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WOPs: how to make them even better? An approach to inform about WOPs’ performance M.Pascual, S.Veenstra, U.Wehn, R.van Tulder, G. Alaerts 30th May 2013.

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Presentation on theme: "WOPs: how to make them even better? An approach to inform about WOPs’ performance M.Pascual, S.Veenstra, U.Wehn, R.van Tulder, G. Alaerts 30th May 2013."— Presentation transcript:

1 WOPs: how to make them even better? An approach to inform about WOPs’ performance M.Pascual, S.Veenstra, U.Wehn, R.van Tulder, G. Alaerts 30th May 2013

2 What are WOPs? WOPs encompass a great range of collaboration approaches, each able to foster different type of results Source: IWA & UNHABITAT., 2009 “Any form of simple or structured partnership aimed at capacity building on a not-for-profit basis” (IWA, UN-HABITAT and VEI,2009) "(...) a structured programme of cooperation among water operators, based on mutual support and on a not-for-profit basis (UN-HABITAT, 2007). “Any form of simple or structured partnership aimed at capacity building on a not-for-profit basis” (IWA, UN-HABITAT and VEI,2009) "(...) a structured programme of cooperation among water operators, based on mutual support and on a not-for-profit basis (UN-HABITAT, 2007). Minimum of P-WOPs Performance based non-delegation driven partnerships P-WOPs Performance based non-delegation driven partnerships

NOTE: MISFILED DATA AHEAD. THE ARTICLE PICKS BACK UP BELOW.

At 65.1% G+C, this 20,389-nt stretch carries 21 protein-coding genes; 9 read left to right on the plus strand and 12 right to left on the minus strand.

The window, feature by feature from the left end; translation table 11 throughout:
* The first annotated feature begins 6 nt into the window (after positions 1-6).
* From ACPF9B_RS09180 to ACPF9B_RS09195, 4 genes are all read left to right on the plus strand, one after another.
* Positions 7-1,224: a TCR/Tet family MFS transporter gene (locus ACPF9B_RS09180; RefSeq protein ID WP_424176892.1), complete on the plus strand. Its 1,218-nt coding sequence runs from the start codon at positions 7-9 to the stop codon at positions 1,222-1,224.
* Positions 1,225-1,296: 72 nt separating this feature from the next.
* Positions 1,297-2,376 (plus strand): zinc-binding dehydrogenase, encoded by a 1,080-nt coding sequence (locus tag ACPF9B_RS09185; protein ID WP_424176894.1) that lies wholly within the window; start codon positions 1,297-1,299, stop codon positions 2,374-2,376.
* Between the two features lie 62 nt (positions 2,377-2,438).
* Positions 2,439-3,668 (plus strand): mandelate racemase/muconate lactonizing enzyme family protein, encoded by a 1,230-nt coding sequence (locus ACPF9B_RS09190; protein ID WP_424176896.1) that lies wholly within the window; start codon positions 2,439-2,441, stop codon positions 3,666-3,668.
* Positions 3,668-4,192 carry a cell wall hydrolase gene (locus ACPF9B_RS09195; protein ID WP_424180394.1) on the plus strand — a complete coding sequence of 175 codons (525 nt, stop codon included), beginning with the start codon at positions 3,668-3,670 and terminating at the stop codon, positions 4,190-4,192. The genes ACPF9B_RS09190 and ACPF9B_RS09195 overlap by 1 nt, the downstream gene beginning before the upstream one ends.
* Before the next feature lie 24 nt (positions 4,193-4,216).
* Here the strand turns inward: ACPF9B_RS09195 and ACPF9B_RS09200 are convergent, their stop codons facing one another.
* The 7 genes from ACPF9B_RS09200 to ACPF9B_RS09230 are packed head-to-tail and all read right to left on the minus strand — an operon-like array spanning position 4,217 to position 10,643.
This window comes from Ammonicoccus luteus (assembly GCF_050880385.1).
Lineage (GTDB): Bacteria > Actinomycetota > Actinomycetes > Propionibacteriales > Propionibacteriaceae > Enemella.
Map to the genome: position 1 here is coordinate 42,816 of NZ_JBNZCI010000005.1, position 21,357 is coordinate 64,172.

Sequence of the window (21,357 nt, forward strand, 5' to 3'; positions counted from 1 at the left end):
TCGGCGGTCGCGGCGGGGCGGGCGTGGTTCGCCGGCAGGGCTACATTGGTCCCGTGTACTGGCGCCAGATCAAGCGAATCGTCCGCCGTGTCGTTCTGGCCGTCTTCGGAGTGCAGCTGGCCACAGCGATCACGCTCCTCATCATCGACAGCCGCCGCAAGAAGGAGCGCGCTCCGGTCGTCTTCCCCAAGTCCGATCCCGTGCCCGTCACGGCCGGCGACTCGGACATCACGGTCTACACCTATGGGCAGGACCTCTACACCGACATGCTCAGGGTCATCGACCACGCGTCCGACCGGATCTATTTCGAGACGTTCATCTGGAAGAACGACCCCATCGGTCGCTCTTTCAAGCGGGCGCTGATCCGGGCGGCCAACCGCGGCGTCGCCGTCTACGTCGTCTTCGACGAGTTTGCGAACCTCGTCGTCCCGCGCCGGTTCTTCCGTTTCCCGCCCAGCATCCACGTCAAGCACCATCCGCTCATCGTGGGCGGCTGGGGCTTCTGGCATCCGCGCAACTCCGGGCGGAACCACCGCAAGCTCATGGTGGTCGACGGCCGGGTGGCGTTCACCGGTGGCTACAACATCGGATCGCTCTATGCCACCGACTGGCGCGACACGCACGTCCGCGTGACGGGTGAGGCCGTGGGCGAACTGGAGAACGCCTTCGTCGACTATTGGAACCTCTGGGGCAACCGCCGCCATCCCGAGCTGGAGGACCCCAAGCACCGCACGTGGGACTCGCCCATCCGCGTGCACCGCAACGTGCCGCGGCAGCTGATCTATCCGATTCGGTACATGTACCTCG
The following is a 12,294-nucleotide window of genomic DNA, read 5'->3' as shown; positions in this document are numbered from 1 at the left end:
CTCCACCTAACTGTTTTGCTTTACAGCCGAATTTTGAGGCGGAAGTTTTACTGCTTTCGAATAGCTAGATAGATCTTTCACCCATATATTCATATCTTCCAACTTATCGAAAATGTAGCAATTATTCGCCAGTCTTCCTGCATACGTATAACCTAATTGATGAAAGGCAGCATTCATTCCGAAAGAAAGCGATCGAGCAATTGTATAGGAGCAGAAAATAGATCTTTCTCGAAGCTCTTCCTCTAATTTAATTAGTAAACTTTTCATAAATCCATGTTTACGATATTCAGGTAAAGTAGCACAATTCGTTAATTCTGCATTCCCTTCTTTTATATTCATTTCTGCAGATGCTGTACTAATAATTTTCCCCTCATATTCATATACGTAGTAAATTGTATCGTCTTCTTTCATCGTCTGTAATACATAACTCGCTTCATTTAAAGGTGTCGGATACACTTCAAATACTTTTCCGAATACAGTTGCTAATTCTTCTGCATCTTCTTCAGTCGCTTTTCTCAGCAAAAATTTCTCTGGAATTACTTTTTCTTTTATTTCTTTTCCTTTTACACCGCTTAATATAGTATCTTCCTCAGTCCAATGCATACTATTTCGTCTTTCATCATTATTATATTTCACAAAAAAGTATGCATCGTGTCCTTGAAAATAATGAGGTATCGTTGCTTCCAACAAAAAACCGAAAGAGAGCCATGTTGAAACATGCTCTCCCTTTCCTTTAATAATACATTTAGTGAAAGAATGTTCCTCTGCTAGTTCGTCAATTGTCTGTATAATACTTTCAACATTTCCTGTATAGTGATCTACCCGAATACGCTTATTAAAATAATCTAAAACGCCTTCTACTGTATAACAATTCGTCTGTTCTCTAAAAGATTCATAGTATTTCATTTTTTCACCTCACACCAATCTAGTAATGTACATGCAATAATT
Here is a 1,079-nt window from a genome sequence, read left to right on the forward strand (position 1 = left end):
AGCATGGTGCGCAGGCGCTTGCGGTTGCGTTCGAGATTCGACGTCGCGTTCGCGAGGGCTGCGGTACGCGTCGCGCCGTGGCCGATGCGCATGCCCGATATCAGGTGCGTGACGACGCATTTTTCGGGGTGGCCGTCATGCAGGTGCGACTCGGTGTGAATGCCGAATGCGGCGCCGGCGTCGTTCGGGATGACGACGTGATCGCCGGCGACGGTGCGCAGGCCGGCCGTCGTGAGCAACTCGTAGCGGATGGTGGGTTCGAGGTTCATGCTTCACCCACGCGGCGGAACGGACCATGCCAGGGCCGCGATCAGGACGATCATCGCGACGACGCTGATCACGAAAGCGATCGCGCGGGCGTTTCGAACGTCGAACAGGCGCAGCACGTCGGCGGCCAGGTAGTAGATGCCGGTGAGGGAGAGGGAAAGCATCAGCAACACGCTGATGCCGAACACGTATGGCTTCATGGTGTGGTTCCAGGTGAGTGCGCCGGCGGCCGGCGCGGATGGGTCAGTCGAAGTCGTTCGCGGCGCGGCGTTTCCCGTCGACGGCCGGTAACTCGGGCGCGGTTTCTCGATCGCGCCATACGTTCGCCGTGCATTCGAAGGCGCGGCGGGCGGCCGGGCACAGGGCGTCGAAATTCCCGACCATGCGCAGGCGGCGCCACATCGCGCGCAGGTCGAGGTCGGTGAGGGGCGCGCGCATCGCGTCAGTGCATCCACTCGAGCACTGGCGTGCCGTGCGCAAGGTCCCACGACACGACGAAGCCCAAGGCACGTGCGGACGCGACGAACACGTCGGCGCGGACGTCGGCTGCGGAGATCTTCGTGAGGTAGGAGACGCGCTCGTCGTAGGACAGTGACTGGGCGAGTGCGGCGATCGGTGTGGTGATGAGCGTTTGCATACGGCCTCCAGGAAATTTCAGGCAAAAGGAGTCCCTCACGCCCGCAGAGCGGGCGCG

3 Key elements for WOPs’ success WOP evaluation studies converge in the following recommendations for WOPs to be effective mechanisms for change – Long term collaboration The transformation of new knowledge into organisational change is a slow process and requires time. – Strong engagement from local management and sector stakeholders The change process has to be led by the local organisation – Funds for investments KT is not enough to enable change. Limited operational improvements are feasible if no funds for investments are available to scale up small steps into change. – Flexibility to emerging circumstances WOPs as a CD intervention require flexibility to adapt to the unpredictable evolution of the change process in order to ensure relevance and effectiveness – High relational quality between partners Particularly in WOPs, where there is no delegation of decision making power to the external partner, change is socially constructed by partners interaction. – Report on achievements of WOPs during implementation of the project In order to gain and keep confidence of partners and stakeholders to keep supporting the process